Sunday, August 6, 2017

Hiroshima Day

This year is the seventy tooth anniversary of the nuclear bombing of Hiroshima in 1945.

Readers need to be reminded that President Truman was presented with two horrific alternatives.

On the one hand, the launching of a nuclear attack on Hiroshima (and Nagasaki) would cost the lives of some 200,000 Japanese civilians and military personnel and some 400 Allied POWS.

On the other hand it was estimated a frontal assault on mainland Japan would kill some three million Allied and Japanese military personnel and Japanese civilians, prolonging the war by six to twelve months.

The rest is history.

How ironic it is that on this anniversary we are seeing a bellicose nuclear North Korea sending missiles into Japanese waters and talking seriously of launching a nuclear attack on mainland USA.

This has led to the US considering arming Japan and South Korea with nuclear weapons.

I suspect President Trump will find himself facing the same dilemma faced by President Truman. Does he wait for a nuclear warhead to explode over an American city or does he go in destroy the Nork regime, incurring casualties in South Korea?

The hope he put in Chinese intervention was in vain but I don't think he will wait for thousands of Americans to be killed in America before taking action.

11 comments:

Adolf Fiinkensein said...

Kauwhaka

Like all other lefties you seem unable to remain civil. Goodbye.

David said...

Like Vet's blind spot with the origins of the Korean War, you seem to have drunk the propaganda Kool-Aid on the ending of WW2.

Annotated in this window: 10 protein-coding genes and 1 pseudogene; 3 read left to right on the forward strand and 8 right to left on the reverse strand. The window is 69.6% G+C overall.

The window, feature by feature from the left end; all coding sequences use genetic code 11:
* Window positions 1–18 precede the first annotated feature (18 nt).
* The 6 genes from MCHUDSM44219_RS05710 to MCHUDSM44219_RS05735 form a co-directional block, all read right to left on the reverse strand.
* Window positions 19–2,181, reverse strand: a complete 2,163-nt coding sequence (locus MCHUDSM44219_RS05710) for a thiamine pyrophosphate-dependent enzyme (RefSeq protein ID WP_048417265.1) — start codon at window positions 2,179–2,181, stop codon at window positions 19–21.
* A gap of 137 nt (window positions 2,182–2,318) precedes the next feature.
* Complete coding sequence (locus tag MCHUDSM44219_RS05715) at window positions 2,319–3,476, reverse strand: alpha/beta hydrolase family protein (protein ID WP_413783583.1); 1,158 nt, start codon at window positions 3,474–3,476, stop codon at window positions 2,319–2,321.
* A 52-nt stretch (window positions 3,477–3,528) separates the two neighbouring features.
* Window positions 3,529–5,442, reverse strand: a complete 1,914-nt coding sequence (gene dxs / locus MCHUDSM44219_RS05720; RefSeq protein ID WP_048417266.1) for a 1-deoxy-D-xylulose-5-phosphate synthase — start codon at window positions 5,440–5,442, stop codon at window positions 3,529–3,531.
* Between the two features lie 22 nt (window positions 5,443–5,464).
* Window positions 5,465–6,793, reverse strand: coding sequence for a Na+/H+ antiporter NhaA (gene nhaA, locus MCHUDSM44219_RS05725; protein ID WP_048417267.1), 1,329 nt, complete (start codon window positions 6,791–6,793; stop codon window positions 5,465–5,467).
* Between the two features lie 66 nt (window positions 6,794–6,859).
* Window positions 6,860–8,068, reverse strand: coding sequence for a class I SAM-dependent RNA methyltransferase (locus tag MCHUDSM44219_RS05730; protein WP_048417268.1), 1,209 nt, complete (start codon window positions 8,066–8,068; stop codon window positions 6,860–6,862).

If you cared to read the history rather than the propaganda I believe you will see that Japan's surrender had far more to do with the threat of being divided by Russia and America, like Germany had already been, and was about to happen to Korea. The Japanese were terrified that if the Russians invaded their EmperorGod would be executed and that would destroy the soul of the nation.

Many more Japanese had already died in American bombing attacks that were to die at Hiroshima.

The death toll at Hiroshima was the second highest, behind the firebombings of Tokyo.

On the area of a city destroyed, Hiroshima ranks 4th,

And on the % of a city destroyed, Hiroshima ranks 17th!

A total of 68 Japanese cities were substantially destroyed by US bombing, 66 of those using conventional weapons.

It is a convenient lie to state that the war ended sooner because of Hiroshima and Nagasaki, but that is not supported by the evidence.

The Veteran often refers to the "fog of war" as an explanation for horrific acts, but just as often the fog of historical inaccuracy is used to justify new horrors.